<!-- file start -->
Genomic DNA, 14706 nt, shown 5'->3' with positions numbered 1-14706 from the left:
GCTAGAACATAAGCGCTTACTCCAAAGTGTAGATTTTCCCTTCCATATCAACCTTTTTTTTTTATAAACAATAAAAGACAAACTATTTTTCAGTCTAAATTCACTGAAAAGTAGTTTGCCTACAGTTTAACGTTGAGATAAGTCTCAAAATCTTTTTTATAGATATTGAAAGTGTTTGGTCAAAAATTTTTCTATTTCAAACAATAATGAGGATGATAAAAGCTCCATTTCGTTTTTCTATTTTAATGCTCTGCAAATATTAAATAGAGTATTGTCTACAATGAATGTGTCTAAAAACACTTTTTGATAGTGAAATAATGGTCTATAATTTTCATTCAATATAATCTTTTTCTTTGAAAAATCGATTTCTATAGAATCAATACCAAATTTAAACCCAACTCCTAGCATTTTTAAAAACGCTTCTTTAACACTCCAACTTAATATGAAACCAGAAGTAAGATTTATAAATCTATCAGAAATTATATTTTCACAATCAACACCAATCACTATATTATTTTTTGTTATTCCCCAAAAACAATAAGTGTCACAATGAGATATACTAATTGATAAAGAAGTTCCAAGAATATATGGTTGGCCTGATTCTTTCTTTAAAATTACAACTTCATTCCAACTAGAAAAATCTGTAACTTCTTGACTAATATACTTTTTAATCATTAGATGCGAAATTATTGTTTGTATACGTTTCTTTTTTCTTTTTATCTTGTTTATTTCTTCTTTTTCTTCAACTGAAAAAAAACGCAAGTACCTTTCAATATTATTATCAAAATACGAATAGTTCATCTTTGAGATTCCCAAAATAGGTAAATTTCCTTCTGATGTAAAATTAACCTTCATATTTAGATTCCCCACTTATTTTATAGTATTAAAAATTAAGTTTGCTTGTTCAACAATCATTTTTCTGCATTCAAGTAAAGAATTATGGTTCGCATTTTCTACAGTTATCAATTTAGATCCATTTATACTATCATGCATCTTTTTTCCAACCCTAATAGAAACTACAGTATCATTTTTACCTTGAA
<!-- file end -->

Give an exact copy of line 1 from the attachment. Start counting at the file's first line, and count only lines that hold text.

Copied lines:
Genomic DNA, 14706 nt, shown 5'->3' with positions numbered 1-14706 from the left: